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Tensions over Denver's proposed $2 billion budget for 2024 ramping up at Denver City Hall

Clerk and Recorder Paul Lopez says proposed budget for election expansion slashed more than 80%
Paul Lopez.jpg
Posted at 5:21 PM, Oct 06, 2023
and last updated 2023-11-21 16:22:34-05

DENVER — Tensions are beginning to boil at Denver City Hall regarding communication surrounding the city’s proposed $2 billion budget for 2024 as at least two elected officials this week publicly aired grievances with the mayor’s office.

“You know, there’s conflict and I think it’s a lack of collaboration,” Denver Clerk and Recorder Paul Lopez told Denver7 Investigates on Friday in an exclusive interview.

Late Thursday, Lopez sent a letter to Denver Mayor Mike Johnston and all 13 city council members regarding frustrations over a cut to his budget proposal for an expansion to the elections office and enhanced security.

“It was very surprising… To be frank, quite shocking,” Lopez said.

Lopez’s letter stresses a need for an office expansion and more security.

Lopez originally requested $942,000 for these improvements in the budget as a one-time request. He said those improvements are now budgeted for $175,000 — a decrease of more than 80%.

He also included a June 30 letter to the city’s Department of Real Estate, stressing this need. He noted in his most recent letter that his staff had been in communication with the Department of Real Estate to secure space on the third floor of their current building at 200 W. 14th Ave.

He wrote that his staff believed that preparations were underway, only to learn that little progress had been made.

You can see the letters here.

Tensions over Denver's proposed $2 billion budget for 2024 ramping up at Denver City Hall

Denver City Councilwoman Stacie Gilmore also expressed frustrations this week with a two-minute video post on X, formerly known as Twitter, regarding the budget process.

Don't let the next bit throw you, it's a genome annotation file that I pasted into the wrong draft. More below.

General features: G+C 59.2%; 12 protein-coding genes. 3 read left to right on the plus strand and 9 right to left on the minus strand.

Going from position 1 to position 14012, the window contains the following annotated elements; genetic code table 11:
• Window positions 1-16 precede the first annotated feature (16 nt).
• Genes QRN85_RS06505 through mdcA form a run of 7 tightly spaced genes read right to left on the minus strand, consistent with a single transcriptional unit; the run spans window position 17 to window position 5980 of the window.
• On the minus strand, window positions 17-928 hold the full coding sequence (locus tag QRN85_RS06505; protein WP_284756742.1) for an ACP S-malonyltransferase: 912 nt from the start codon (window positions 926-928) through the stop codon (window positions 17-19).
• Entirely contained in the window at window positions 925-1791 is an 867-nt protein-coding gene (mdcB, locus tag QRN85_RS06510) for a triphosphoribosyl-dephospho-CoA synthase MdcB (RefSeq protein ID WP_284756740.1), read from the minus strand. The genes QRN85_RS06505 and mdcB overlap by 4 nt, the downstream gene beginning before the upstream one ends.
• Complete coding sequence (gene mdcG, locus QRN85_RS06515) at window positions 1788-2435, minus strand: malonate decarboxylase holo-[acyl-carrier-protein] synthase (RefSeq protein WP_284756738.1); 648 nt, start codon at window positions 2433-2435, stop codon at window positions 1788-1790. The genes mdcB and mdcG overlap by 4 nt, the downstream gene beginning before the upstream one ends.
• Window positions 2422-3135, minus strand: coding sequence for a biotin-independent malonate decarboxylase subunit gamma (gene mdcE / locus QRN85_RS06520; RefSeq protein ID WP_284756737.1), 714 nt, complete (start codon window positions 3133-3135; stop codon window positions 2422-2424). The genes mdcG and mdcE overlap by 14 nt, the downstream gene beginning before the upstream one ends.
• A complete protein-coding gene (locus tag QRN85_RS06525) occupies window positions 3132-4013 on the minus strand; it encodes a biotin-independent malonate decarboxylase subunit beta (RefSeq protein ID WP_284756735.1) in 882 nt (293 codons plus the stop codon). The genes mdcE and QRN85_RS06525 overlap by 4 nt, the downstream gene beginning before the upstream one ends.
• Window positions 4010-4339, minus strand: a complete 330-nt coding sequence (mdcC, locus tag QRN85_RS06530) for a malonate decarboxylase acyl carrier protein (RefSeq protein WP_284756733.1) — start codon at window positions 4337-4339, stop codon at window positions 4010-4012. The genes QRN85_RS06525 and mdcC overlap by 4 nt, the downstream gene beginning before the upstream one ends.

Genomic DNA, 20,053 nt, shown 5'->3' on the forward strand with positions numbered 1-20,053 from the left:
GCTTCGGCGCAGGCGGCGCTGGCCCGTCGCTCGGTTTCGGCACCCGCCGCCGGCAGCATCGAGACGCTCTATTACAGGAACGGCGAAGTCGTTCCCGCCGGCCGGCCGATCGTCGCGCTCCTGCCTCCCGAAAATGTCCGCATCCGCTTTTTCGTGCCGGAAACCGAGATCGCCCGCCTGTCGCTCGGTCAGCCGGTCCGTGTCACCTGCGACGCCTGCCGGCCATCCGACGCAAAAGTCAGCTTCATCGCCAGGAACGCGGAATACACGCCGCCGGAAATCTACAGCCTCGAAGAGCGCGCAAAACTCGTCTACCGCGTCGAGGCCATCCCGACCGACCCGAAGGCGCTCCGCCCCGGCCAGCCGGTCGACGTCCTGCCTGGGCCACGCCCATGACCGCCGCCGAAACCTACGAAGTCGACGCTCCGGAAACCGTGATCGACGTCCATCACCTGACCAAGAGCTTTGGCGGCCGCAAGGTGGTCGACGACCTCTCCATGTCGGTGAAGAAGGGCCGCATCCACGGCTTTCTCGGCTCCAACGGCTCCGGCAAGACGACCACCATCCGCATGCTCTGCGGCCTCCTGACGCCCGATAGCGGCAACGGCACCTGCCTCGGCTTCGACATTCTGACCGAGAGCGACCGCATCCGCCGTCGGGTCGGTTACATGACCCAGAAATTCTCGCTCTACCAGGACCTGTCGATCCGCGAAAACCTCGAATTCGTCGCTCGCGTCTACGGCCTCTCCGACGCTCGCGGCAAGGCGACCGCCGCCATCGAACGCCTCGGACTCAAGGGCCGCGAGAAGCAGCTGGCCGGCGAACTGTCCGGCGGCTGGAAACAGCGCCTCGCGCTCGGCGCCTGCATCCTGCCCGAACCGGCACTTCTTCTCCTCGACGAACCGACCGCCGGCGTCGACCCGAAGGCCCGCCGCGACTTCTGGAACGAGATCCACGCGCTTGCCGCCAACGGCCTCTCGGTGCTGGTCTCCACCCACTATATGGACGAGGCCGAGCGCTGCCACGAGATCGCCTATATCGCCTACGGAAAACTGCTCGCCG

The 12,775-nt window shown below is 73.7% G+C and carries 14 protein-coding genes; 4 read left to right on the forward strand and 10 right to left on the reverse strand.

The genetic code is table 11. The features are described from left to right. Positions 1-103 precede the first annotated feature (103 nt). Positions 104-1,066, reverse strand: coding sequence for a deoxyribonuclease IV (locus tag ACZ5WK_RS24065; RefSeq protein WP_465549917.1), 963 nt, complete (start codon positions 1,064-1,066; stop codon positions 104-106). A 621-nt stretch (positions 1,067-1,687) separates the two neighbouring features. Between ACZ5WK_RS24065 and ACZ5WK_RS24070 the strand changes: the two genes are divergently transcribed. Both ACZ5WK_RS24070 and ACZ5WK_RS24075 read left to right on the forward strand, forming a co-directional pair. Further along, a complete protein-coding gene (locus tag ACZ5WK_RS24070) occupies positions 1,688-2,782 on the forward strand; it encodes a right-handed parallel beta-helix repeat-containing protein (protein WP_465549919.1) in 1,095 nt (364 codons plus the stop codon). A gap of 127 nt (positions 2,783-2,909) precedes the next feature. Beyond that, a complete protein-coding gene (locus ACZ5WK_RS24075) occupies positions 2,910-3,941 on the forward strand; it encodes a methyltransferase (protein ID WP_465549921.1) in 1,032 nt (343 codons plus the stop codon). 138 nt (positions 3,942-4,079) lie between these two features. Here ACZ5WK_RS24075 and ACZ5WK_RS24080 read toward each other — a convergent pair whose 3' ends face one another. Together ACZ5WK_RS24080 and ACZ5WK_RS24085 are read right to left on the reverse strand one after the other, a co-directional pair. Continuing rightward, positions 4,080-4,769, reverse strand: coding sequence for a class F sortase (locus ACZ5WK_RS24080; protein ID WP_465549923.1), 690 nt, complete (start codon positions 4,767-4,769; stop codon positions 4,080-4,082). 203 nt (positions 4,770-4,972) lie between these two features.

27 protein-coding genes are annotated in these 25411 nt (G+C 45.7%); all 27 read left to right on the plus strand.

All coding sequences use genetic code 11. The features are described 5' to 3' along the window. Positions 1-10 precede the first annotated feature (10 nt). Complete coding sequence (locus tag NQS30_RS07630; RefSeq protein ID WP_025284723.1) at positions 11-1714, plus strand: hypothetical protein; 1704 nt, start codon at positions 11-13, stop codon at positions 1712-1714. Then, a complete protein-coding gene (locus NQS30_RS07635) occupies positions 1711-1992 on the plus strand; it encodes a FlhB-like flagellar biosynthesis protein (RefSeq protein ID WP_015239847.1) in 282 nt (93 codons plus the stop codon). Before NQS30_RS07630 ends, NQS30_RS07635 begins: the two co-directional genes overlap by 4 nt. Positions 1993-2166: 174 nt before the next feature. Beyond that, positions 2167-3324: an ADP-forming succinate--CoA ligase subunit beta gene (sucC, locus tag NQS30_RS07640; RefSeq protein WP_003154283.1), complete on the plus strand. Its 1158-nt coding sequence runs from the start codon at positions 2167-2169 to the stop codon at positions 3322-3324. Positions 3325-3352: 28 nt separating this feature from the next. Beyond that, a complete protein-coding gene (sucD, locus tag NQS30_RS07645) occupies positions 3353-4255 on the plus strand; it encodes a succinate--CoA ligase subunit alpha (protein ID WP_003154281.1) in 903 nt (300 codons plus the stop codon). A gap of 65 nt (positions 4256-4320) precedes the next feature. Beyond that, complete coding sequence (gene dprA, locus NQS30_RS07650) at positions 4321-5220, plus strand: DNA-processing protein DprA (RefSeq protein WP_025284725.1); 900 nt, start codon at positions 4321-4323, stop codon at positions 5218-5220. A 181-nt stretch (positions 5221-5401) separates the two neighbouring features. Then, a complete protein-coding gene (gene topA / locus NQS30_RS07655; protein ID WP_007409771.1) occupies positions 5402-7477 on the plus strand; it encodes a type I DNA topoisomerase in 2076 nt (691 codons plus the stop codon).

“Mayor Johnston wants to spend nearly $2 billion of our money, but won’t answer a simple question: Which projects are getting funded?” Gilmore said. “Here’s what those non-answers boil down to: They think the way they spend our money should be kept secret and that being transparent and accountable isn’t how a government should run.”

She continued, “I want to know what we’re choosing to spend money on and what we’re not. It’s really that simple."

Lopez said he shared the same transparency concerns as Gilmore and that he hopes Johnston takes him seriously.

Johnston’s office said he was not available for an interview on Friday.

His team instead sent a statement that read: "The Mayor’s Office is committed to supporting and prioritizing the Clerk and Recorder’s work to ensure secure elections in Denver, which is why the 2024 proposed budget increases the budget for the Elections division by 25%, significantly greater than the 3.7% increase in the overall general fund budget. The Mayor is prioritizing this critical election process through a significant increase in the budget of the Elections division while prioritizing security for the 2024 election. Mayor Johnston looks forward to a continued partnership with the Hon. Paul Lopez to ensure secure and fair elections in Denver."

Lopez’s office responded to that statement, noting the elections budget fluctuates based on the number and type of elections held each year.

“The 25% increase includes essential voting equipment replacements, wages for 2,000 election judges and inflationary costs,” Lopez’s statement read.

Lopez also noted that the annual budget is separate from the capital expenditures, which is what was cut by more than 80%.

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